Most interestingly within five days of dispatch of the letter from the members of the US Congress, UK’s influential The Guardian published an article titled ‘Woman making Christmas jumpers for UK turns to sex work to pay bills’, which said “Story of garment worker’s ordeal in Bangladesh, where she works in a factory producing clothes for brands including Tesco, Matalan and Next, shines light on low factory wages …”, which also is about “low wages” in Bangladesh’s RMG sector.
In November, the Bangladesh government announced a higher minimum wage for garment workers, raising it 56 percent to about US$113 per month. The new wage comes after weeks of violent protests by workers demanding higher salaries, which left two workers dead and several more injured. But the workers expressed frustration at this stating, “The increase is not enough when prices of all items and rent have gone up sharply. We work to survive but we can’t even cover our basic needs”.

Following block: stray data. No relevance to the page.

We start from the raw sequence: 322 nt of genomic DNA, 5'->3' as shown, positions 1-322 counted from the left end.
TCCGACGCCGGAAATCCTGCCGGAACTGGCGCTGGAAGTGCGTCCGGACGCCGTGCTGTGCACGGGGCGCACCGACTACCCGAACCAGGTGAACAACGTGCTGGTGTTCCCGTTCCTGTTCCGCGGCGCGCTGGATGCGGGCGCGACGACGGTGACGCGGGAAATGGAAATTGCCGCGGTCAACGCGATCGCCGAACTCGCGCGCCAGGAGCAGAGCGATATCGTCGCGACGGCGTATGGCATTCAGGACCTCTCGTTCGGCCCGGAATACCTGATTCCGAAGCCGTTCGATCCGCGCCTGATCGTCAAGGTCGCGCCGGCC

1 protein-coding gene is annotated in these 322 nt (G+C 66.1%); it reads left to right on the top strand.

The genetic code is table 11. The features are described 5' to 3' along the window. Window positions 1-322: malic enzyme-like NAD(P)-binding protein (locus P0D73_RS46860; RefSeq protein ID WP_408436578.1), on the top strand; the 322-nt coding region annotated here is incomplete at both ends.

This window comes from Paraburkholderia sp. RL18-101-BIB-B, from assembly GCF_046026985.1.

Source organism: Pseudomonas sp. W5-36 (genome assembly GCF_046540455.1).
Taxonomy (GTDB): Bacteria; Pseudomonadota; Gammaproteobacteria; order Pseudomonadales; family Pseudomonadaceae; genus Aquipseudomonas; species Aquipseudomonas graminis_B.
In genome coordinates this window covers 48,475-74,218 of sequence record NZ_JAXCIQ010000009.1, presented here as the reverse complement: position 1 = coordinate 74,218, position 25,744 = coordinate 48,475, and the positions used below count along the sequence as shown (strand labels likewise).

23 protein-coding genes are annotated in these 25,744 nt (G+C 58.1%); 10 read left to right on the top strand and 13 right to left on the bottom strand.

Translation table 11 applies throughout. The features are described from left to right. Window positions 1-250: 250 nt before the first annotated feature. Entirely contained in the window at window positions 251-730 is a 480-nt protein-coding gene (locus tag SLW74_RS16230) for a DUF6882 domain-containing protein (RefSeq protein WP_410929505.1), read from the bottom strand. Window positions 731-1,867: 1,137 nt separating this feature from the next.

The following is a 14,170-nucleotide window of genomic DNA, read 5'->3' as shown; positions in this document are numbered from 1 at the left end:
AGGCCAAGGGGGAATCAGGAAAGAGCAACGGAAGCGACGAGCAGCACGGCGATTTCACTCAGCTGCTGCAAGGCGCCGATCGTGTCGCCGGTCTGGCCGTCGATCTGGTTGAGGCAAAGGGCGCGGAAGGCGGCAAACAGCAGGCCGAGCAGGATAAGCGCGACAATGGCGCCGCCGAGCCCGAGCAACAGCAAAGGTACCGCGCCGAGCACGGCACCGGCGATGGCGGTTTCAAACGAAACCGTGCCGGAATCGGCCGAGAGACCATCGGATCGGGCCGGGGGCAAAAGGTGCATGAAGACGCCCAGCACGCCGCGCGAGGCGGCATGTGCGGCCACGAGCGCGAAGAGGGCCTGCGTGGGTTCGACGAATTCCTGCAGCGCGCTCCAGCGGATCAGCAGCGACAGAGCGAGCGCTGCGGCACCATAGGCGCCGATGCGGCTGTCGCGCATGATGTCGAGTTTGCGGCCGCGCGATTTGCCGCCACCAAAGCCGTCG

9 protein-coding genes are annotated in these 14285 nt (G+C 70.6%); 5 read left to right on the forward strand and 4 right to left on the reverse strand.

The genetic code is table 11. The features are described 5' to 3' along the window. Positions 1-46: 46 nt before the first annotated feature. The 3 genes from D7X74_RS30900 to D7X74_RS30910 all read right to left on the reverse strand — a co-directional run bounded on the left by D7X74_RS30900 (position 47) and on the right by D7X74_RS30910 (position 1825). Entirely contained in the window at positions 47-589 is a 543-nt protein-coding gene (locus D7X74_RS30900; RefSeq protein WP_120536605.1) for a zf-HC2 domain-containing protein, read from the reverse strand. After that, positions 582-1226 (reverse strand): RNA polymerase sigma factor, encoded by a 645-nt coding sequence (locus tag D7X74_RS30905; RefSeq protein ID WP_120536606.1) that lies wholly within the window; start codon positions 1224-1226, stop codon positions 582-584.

Meanwhile, Financial Times in a report said, “Big western fashion brands are not paying “ethical” prices for Bangladesh-made clothes, the country’s exporters’ association said, as protests over wages sparked factory closures in the world’s second-largest garment exporter”.
H&M, Zara’s parent company Inditex and Walmart are among the largest buyers of Bangladesh-made clothing and the sector accounts for 85 per cent of the country’s exports, totaling an estimated US$47bn in the last fiscal year, according to industry data.
The Financial Times said, “The Bangladesh Garment Manufacturer and Exporters Association (BGMEA) has asked members of the American Apparel & Footwear Association, an industry body that represents companies including Adidas and Gap, to raise purchase prices from December in line with the new wage to maintain factory owners’ margins. In separate statements, the AAFA, H&M and Inditex said they were “committed” to improving wages but did not comment on whether they would increase prices. Inditex has previously said it would incorporate wage data into purchasing prices. Walmart did not respond to a request for comment”.